sony a6300 sample images low light
a6300, 1/400, f/5.6, ISO 1600 – Click to see a high res version

A good example is the image below of the Tree Nymph butterfly. Despite having been taken at 25600 ISO, I don’t believe it would look out of place in a newspaper article or a small online image gallery promoting the butterfly house.

sony a6300
a6300, 1/2500, f/10, ISO 25600 – At this size, it is acceptable for use in newspapers or online

It would, however, be unacceptable as a full-page spread in a photography magazine or a large print in a gallery, as you can see from the crop below.

sony a6300 high iso
However, a crop reveals that it would not be acceptable as a large print.

In the end, the ISO speed you choose will depend on a number of factors, from the subject and the light conditions to where the image will end up and your personal tolerance for noise and loss in detail.

sony a6300 high iso
a6300, 1/500, f/8, ISO 3200 – Click to see a high res version

In the case of macro photography, most photographers will use tripods to stabilise the camera, flashes to freeze the action and techniques such as focus stacking to increase the depth of field. For this reason, it is rare you’ll actually have to use very high ISOs out in the field.

Genres such as low-light sports, on the other hand, do require high ISOs because you’re dealing with fast-moving subjects and shutter speeds of at least 1/500s. For the image below, for example, I had no choice but to use 12800 ISO because I needed a speed of at least 1/800s to keep the players in focus and the lens’ fastest aperture was f/4.

sony a6300 high iso
a6300, 1/800, f/4, ISO 12800 – Click to see a high res version

How about you? What is the highest ISO speed you are comfortable using? Share your thoughts below!

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About the author: Heather Broster

Heather Broster was born in Canada, has lived in Japan and Italy but currently calls Wales home. She is a full-time gear tester at MirrorLessons. You can follow her on Google+, Twitter or Facebook!

  • Heather Broster

    That’s about how I feel about all MFT sensors as well!

  • HammeredToast

    I’m a GH4 kid, and I rarely feel comfortable about 3200, but I am tolerant of 6400 in some situations.

  • Heather Broster

    I’m sure we’ll see the same 20MP sensor on the new flagship cameras, so unless they can work miracles with the new processor (if there is one), I doubt we’ll see much of an improvement for the time being. That said, I agree that fast primes help in this regard, as does the stabilisation!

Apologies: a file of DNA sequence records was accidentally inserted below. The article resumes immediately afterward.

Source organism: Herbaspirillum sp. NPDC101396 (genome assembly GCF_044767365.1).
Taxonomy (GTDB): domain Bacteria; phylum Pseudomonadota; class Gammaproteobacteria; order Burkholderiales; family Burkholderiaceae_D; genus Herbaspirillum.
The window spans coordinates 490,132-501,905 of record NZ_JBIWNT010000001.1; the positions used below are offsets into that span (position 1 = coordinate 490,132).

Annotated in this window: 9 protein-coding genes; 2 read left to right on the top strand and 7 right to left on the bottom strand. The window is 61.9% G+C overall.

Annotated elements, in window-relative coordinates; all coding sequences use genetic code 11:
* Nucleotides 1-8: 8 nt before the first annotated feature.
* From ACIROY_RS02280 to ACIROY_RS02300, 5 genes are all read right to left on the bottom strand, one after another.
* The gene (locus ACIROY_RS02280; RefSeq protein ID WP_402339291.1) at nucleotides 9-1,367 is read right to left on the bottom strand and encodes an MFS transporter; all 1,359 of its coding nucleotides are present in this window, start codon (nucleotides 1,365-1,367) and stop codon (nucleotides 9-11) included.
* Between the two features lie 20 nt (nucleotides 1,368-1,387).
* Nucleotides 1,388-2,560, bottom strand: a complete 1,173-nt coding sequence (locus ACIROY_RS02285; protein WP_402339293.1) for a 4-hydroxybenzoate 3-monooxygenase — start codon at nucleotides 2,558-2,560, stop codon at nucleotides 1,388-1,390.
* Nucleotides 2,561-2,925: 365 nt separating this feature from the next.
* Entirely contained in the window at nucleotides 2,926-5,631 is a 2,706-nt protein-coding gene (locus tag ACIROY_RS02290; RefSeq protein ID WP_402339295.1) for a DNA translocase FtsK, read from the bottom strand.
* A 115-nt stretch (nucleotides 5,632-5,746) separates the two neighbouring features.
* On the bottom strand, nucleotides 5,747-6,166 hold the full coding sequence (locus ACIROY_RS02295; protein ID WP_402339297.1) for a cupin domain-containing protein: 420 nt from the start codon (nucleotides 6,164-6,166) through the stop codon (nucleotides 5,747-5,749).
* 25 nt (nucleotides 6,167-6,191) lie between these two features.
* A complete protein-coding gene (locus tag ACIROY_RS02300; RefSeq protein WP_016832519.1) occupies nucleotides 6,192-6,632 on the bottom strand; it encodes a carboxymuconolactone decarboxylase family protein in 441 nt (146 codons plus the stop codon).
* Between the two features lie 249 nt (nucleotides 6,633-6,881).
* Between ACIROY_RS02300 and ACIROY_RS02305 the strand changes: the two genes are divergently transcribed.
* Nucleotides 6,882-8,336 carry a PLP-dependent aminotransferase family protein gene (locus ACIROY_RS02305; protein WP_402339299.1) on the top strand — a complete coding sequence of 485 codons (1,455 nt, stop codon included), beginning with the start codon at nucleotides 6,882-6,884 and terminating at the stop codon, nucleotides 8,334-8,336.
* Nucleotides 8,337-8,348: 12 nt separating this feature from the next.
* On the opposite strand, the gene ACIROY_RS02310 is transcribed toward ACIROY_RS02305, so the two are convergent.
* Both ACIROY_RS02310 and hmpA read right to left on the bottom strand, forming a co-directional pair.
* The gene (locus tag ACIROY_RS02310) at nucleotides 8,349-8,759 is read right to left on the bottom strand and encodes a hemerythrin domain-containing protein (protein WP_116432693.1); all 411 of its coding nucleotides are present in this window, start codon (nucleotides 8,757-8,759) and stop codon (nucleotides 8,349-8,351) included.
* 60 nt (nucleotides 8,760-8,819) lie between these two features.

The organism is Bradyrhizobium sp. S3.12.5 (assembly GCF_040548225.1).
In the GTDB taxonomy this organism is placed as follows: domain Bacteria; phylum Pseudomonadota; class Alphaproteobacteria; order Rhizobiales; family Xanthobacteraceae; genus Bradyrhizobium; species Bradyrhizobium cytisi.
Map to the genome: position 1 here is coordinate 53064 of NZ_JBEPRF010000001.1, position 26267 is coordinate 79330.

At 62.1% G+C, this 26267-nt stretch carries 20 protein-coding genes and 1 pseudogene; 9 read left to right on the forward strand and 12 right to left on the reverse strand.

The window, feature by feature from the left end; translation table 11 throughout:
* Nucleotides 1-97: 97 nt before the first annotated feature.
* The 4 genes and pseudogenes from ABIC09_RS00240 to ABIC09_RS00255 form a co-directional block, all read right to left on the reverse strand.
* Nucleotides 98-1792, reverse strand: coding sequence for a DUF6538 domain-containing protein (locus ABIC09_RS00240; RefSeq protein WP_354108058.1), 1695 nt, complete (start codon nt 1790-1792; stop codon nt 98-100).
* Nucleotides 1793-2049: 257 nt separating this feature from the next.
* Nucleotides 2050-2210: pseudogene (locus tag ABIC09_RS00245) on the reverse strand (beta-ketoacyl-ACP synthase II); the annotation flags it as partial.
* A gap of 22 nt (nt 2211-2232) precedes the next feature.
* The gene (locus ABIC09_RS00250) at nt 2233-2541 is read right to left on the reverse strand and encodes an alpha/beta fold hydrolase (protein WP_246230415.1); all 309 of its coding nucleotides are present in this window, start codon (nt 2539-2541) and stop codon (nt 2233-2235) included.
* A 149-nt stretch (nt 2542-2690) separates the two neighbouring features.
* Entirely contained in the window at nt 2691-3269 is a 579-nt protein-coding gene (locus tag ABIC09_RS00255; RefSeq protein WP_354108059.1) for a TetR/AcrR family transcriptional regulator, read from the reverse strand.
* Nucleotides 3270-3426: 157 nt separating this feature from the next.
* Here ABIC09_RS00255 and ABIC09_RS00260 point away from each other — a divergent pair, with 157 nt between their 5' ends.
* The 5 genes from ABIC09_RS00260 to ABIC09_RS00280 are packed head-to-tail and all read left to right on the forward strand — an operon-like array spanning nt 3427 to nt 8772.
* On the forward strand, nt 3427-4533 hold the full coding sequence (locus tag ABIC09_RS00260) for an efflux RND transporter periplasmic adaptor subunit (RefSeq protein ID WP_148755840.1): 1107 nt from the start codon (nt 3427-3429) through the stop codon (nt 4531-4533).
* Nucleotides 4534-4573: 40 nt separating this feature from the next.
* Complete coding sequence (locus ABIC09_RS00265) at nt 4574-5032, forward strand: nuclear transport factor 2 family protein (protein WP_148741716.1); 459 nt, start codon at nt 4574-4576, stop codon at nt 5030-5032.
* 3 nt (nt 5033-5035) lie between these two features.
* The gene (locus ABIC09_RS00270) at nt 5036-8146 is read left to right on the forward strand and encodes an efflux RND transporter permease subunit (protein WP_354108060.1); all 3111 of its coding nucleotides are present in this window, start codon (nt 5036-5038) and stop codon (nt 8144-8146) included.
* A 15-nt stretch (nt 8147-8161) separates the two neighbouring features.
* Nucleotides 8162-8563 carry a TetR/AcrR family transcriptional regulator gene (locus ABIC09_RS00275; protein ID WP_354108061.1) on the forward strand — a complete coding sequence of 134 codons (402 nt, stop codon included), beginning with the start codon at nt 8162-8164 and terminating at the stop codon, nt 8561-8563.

• Heather Broster

    Thanks! I do the same with my Oly 60mm and the E-M1 / GX8. I find that if you get the exposure right in camera, 3200 ISO is more than acceptable.

  • Paul Stuart

    I use m43 so i have set my limit to 3200 but with the acquisition of my 100-400mm lens where I am looking for better s/s i find I am in this area more and more wish m43 had a bit more in the iso department a lot of the time with fast primes and pro zooms it is not so essential .
    Also some software options help clean up images Lightroom dxo and topaz noise ,although this can make workflow time consuming and to truly master the likes of topaz takes a bit of thought and effort and I am not the most post production savvy so try to avoid anything labour intensive .

    Well I’ll hope the new flagship m43 Olympus and Panasonic later this year have a bit more in this area think it is more wishful thinking than anything with the focus on mp.
    Lovely pics heather I visited wisely butterfly house back in spring although I don’t think winter ever finished and do not think I used much below iso 800-1600
    I used the oly 60mm macro with the gx8 and omd em-1 with 40-150 MM plus t/c where I could not get so close to subject ,would like to try the Panasonic 100-400mm for the extra reach next time .

  • househe

    Nice article, Heather, as usual. I too enjoy butterfly photography. I started with a Canon S70, then S100 and S110 and those were fine up to about ISO 800, tops. Now, with my GX7, and GH4 and my Oly 60mm lens I can get nice results even at 3200 ISO. I do keep both limited to ISO 6400 just encase as I don’t want to miss some sought after butterfly in our area of Wisconsin. A lot of times I’m taking photos underneath leaves and that’s where I wish more cameras had the upper flash sync of 1/320 that the GX7 has. That’s often more important than high ISO for me.